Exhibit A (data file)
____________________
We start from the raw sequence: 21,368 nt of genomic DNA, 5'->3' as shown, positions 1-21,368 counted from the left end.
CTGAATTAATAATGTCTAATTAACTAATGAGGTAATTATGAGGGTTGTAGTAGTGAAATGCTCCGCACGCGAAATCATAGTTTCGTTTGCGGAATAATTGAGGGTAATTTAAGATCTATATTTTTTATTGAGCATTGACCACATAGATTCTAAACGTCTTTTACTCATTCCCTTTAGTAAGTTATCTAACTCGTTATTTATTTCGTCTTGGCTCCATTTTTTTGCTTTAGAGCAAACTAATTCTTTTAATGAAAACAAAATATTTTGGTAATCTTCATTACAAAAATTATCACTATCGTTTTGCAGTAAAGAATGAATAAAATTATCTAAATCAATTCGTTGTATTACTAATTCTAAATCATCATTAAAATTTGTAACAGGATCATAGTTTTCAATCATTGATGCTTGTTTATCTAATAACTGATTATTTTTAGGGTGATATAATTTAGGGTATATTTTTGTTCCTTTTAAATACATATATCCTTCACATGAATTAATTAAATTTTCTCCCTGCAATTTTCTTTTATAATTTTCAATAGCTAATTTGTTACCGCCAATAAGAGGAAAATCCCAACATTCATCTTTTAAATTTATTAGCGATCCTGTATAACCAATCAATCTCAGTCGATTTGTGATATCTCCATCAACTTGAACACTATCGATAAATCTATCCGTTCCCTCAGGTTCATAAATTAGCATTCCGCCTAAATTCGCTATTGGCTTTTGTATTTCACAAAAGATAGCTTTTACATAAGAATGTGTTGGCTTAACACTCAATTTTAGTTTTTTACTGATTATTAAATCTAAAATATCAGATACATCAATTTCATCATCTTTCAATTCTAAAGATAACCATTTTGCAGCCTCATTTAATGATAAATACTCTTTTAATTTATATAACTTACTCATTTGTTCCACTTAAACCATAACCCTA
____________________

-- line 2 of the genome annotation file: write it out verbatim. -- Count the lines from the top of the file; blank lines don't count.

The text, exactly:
CTGAATTAATAATGTCTAATTAACTAATGAGGTAATTATGAGGGTTGTAGTAGTGAAATGCTCCGCACGCGAAATCATAGTTTCGTTTGCGGAATAATTGAGGGTAATTTAAGATCTATATTTTTTATTGAGCATTGACCACATAGATTCTAAACGTCTTTTACTCATTCCCTTTAGTAAGTTATCTAACTCGTTATTTATTTCGTCTTGGCTCCATTTTTTTGCTTTAGAGCAAACTAATTCTTTTAATGAAAACAAAATATTTTGGTAATCTTCATTACAAAAATTATCACTATCGTTTTGCAGTAAAGAATGAATAAAATTATCTAAATCAATTCGTTGTATTACTAATTCTAAATCATCATTAAAATTTGTAACAGGATCATAGTTTTCAATCATTGATGCTTGTTTATCTAATAACTGATTATTTTTAGGGTGATATAATTTAGGGTATATTTTTGTTCCTTTTAAATACATATATCCTTCACATGAATTAATTAAATTTTCTCCCTGCAATTTTCTTTTATAATTTTCAATAGCTAATTTGTTACCGCCAATAAGAGGAAAATCCCAACATTCATCTTTTAAATTTATTAGCGATCCTGTATAACCAATCAATCTCAGTCGATTTGTGATATCTCCATCAACTTGAACACTATCGATAAATCTATCCGTTCCCTCAGGTTCATAAATTAGCATTCCGCCTAAATTCGCTATTGGCTTTTGTATTTCACAAAAGATAGCTTTTACATAAGAATGTGTTGGCTTAACACTCAATTTTAGTTTTTTACTGATTATTAAATCTAAAATATCAGATACATCAATTTCATCATCTTTCAATTCTAAAGATAACCATTTTGCAGCCTCATTTAATGATAAATACTCTTTTAATTTATATAACTTACTCATTTGTTCCACTTAAACCATAACCCTA